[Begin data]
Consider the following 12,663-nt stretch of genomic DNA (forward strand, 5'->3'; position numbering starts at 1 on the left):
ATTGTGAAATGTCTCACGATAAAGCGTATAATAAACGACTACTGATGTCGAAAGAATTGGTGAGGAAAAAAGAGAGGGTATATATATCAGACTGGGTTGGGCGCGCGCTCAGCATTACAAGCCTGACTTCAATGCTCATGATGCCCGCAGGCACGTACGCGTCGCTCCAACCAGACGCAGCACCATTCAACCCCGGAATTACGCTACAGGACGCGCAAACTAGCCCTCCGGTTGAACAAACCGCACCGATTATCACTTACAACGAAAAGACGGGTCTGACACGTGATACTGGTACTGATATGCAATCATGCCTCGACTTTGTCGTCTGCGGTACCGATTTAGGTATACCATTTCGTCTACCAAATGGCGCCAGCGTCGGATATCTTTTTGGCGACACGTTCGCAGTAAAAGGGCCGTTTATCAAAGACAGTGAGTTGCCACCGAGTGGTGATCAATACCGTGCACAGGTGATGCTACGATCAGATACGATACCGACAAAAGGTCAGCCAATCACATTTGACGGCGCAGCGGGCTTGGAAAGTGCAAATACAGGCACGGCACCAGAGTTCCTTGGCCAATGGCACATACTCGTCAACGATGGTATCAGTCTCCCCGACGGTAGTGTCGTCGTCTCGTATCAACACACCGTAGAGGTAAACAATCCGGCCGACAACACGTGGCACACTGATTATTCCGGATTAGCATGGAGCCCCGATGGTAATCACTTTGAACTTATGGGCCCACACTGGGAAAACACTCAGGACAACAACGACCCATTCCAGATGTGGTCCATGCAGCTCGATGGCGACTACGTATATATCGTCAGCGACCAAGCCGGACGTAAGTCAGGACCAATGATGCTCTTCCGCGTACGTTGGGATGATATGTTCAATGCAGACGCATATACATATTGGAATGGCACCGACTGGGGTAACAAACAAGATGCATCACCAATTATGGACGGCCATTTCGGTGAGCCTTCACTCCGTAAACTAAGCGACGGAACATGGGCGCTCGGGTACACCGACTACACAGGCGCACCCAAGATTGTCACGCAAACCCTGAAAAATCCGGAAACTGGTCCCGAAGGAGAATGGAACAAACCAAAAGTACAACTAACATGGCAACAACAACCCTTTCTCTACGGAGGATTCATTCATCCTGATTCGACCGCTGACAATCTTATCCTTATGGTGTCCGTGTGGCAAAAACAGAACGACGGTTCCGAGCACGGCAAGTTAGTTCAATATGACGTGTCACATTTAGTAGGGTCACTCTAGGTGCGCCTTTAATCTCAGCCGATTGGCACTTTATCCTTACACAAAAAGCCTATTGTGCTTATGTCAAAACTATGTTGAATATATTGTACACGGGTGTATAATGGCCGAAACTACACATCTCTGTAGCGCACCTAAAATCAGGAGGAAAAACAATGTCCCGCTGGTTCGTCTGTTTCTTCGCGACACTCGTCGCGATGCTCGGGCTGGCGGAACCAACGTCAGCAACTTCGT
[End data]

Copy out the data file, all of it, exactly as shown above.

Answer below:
Consider the following 12,663-nt stretch of genomic DNA (forward strand, 5'->3'; position numbering starts at 1 on the left):
ATTGTGAAATGTCTCACGATAAAGCGTATAATAAACGACTACTGATGTCGAAAGAATTGGTGAGGAAAAAAGAGAGGGTATATATATCAGACTGGGTTGGGCGCGCGCTCAGCATTACAAGCCTGACTTCAATGCTCATGATGCCCGCAGGCACGTACGCGTCGCTCCAACCAGACGCAGCACCATTCAACCCCGGAATTACGCTACAGGACGCGCAAACTAGCCCTCCGGTTGAACAAACCGCACCGATTATCACTTACAACGAAAAGACGGGTCTGACACGTGATACTGGTACTGATATGCAATCATGCCTCGACTTTGTCGTCTGCGGTACCGATTTAGGTATACCATTTCGTCTACCAAATGGCGCCAGCGTCGGATATCTTTTTGGCGACACGTTCGCAGTAAAAGGGCCGTTTATCAAAGACAGTGAGTTGCCACCGAGTGGTGATCAATACCGTGCACAGGTGATGCTACGATCAGATACGATACCGACAAAAGGTCAGCCAATCACATTTGACGGCGCAGCGGGCTTGGAAAGTGCAAATACAGGCACGGCACCAGAGTTCCTTGGCCAATGGCACATACTCGTCAACGATGGTATCAGTCTCCCCGACGGTAGTGTCGTCGTCTCGTATCAACACACCGTAGAGGTAAACAATCCGGCCGACAACACGTGGCACACTGATTATTCCGGATTAGCATGGAGCCCCGATGGTAATCACTTTGAACTTATGGGCCCACACTGGGAAAACACTCAGGACAACAACGACCCATTCCAGATGTGGTCCATGCAGCTCGATGGCGACTACGTATATATCGTCAGCGACCAAGCCGGACGTAAGTCAGGACCAATGATGCTCTTCCGCGTACGTTGGGATGATATGTTCAATGCAGACGCATATACATATTGGAATGGCACCGACTGGGGTAACAAACAAGATGCATCACCAATTATGGACGGCCATTTCGGTGAGCCTTCACTCCGTAAACTAAGCGACGGAACATGGGCGCTCGGGTACACCGACTACACAGGCGCACCCAAGATTGTCACGCAAACCCTGAAAAATCCGGAAACTGGTCCCGAAGGAGAATGGAACAAACCAAAAGTACAACTAACATGGCAACAACAACCCTTTCTCTACGGAGGATTCATTCATCCTGATTCGACCGCTGACAATCTTATCCTTATGGTGTCCGTGTGGCAAAAACAGAACGACGGTTCCGAGCACGGCAAGTTAGTTCAATATGACGTGTCACATTTAGTAGGGTCACTCTAGGTGCGCCTTTAATCTCAGCCGATTGGCACTTTATCCTTACACAAAAAGCCTATTGTGCTTATGTCAAAACTATGTTGAATATATTGTACACGGGTGTATAATGGCCGAAACTACACATCTCTGTAGCGCACCTAAAATCAGGAGGAAAAACAATGTCCCGCTGGTTCGTCTGTTTCTTCGCGACACTCGTCGCGATGCTCGGGCTGGCGGAACCAACGTCAGCAACTTCGT